What does this say for same-day travel? Who knows. I think between Melbourne and Sydney it certainly has some merit, as players really value time spent at home. Unfortunately for the teams out west, this won’t really be an option, but it’s not the first time teams out west have had to deal with systemic disadvantage (see what I said about my Vic Bias meter).


  1. The Returning Giants


Before the game today, I thought that much would be decided by there form of the ‘returning Giants’ – by this I mean the returning from injury Lachie Whitfield and the evergreen Shane Mumford (didn’t he retire about eight years ago?). After a dominant display upon return last week, Whitfield would have been a favourite for fantasy coaches who remember his ability to score seemingly at will. Unfortunately, this wasn’t the case today. Whitfield had 19 touches and looked short of a run. This can happen for a player in their second game back from a long injury lay-off, and is definitely not a sign of worry for a player of Lachie Whitfield’s ability.

Any time Shane Mumford takes part in a ruck battle, you can guarantee I will be in seat 1A. I love the way the big fella goes about his business, lumbering around the field like a giant ready to wreak havoc on the next midfielder who crosses his path. He nearly took out Merrett in the opening few minutes today, “accidentally” falling across him (as only Mumford can) landing in his back and leaving Merrett prone on the ground for a few seconds. Mumford’s match-up against Essendon ruckman, Andrew Phillips (a journeyman himself) wouldn’t have been one that would have had the fans clamouring for tickets, but it should have.

I thought Phillips got the points today, battling manfully against Mumford, taking his “accidental” hits well and delivering a few of his own. Phillips eventually finished with 13 touches to Mumfords 10, while he won 26 hitouts to Mumfords 24. The Bombers do have a good young ruckman in 19-year-old Nick Bryan, but if Phillips can keep delivering performances like today as second in command, the hierarchy will be very happy.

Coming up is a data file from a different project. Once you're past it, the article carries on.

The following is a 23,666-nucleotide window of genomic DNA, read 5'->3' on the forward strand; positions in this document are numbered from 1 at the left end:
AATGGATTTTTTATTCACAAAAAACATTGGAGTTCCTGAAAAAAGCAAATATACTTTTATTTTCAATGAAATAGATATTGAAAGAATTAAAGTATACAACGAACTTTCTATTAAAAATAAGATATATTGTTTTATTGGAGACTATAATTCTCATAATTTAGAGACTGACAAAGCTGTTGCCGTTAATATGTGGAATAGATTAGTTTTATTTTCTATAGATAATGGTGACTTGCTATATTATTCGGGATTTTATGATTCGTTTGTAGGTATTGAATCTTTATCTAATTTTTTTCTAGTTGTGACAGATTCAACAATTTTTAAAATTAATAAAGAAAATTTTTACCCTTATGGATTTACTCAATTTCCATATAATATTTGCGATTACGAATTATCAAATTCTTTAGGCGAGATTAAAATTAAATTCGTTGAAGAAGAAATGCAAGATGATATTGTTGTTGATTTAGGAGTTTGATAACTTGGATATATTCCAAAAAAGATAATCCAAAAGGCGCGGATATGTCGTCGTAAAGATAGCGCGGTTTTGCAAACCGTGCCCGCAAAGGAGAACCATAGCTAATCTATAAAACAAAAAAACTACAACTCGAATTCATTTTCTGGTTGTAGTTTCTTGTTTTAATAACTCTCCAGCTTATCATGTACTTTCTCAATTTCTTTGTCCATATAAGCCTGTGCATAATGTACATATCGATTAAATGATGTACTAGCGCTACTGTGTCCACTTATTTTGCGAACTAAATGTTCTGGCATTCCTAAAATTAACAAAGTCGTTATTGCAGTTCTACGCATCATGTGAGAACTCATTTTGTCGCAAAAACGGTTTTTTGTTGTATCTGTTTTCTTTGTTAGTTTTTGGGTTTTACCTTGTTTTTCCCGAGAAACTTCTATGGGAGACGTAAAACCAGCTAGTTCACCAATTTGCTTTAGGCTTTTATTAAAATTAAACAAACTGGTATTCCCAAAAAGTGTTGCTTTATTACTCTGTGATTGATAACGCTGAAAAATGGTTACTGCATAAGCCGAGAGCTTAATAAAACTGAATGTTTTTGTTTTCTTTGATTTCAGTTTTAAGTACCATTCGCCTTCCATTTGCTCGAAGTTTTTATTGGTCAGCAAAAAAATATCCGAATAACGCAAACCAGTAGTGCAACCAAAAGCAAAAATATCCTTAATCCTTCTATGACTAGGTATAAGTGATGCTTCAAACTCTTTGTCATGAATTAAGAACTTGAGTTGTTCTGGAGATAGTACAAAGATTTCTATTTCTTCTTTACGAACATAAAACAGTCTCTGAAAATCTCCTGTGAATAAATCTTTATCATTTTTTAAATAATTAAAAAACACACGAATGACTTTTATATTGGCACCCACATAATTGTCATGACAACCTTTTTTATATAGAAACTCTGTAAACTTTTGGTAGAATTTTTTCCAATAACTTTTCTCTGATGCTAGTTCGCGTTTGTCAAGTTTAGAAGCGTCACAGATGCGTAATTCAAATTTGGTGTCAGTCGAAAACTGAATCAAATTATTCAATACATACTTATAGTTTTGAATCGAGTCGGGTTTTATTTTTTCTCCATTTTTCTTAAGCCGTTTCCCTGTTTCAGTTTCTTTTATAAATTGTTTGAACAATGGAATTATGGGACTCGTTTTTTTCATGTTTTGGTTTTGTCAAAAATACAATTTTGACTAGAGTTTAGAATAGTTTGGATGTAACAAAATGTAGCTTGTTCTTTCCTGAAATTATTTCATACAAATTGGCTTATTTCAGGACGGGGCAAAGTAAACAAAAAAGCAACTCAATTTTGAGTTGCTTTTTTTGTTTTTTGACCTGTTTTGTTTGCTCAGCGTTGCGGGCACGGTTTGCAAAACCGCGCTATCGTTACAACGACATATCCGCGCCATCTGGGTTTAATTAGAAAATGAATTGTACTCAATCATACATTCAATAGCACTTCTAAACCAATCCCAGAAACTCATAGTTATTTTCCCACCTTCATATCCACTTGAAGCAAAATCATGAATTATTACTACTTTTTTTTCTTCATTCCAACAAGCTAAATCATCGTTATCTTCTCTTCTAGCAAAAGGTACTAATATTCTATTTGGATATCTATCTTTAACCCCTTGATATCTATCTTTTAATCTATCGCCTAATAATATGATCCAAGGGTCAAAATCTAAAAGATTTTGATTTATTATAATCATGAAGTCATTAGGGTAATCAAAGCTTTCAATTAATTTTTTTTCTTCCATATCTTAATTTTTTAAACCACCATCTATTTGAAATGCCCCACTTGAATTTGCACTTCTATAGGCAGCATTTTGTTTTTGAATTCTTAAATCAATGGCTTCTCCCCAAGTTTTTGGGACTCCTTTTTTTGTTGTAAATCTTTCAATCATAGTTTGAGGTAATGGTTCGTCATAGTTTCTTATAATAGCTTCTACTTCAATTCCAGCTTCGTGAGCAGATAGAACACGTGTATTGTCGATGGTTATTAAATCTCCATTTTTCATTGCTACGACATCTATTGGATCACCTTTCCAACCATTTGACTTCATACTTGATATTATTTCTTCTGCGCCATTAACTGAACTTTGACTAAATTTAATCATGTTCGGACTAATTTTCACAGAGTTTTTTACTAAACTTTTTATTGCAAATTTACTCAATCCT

1. Forward Pressure


Within one minute of quarter-time today, the Giants were up by five goals. The Bombers managed to kick a late goal, but with a four-goal margin, most people would have thought that the Giants would run away for the next three quarters. Of course, this didn’t happen and there are a few reasons why. One of the key reason I thought was the Bombers defence after quarter-time decided to move their line up about 20-30m and start to put pressure on the Giants using their handball game coming out of half back. This meant that not only did the Bombers cause turnovers along half back, but they would also force the Giants into long kicks out of their defensive half, allowing the Bombers’ intercept markers like Francis and Ridley to easily pick off these kicks and re-start attacking forays.

As with the points raising in the same-day travel section, I wonder whether the Bombers would like their time back to adjust to the Giants style of play half an hour earlier – it might have led to a different conclusion.


Other Points


  • Jeremy Finlayson should be the recipient of a two-match ban from the MRP (I’m not holding my breath after last weekend). His elbow to the back of Merrett’s head in the first term was an act of unfathomable cowardice and needs to be penalised as such.
  • Two metre Peter continues to somewhat of a career resurgence at the Bombers. He was all but a lost cause at the Suns, unable to break in ahead of Ben King, Sam Day or Jarrod Witts, but looks to have a new lease on life at the Bombers. He was ok today, gathering eight touches, 10 hit outs and two goals, but if this the worst it gets for him, the Bombers will take it.
  • I have struggled to decide what sort of game Kyle Langford had. Some of his field kicking, particularly inside 50m, was absolutely horrible, but he finished with 20 touches, nine marks and three goals. They’re not bad stats, but I don’t know that I can say he had a good game?
  • Nick Hind’s pace off half-back is a real weapon for the Bombers and I hope they start to use it more offensively. It’s fine to kick and mark the ball every now and then, but when you have a guy who can run like the wind (and is not a bad kick either), you need to play to his strengths.
  • What to make of Cale Hooker’s ‘mark’ in the last minute or so of the game? Had it happened thirty seconds later, it would be an enormous story, but the Giants took the ball the length of the field and eventually kicked a goal, so maybe that eases the tension for the decision? For me, sitting on the couch, I thought it was a mark.


I hope that I have done this game justice – it truly was one of the greats! The Bombers will have to lick their wounds before facing up to Fremantle next Sunday at Marvel, while the Giants will take on the unenviable task of playing Richmond off a loss at Marvel on Saturday night.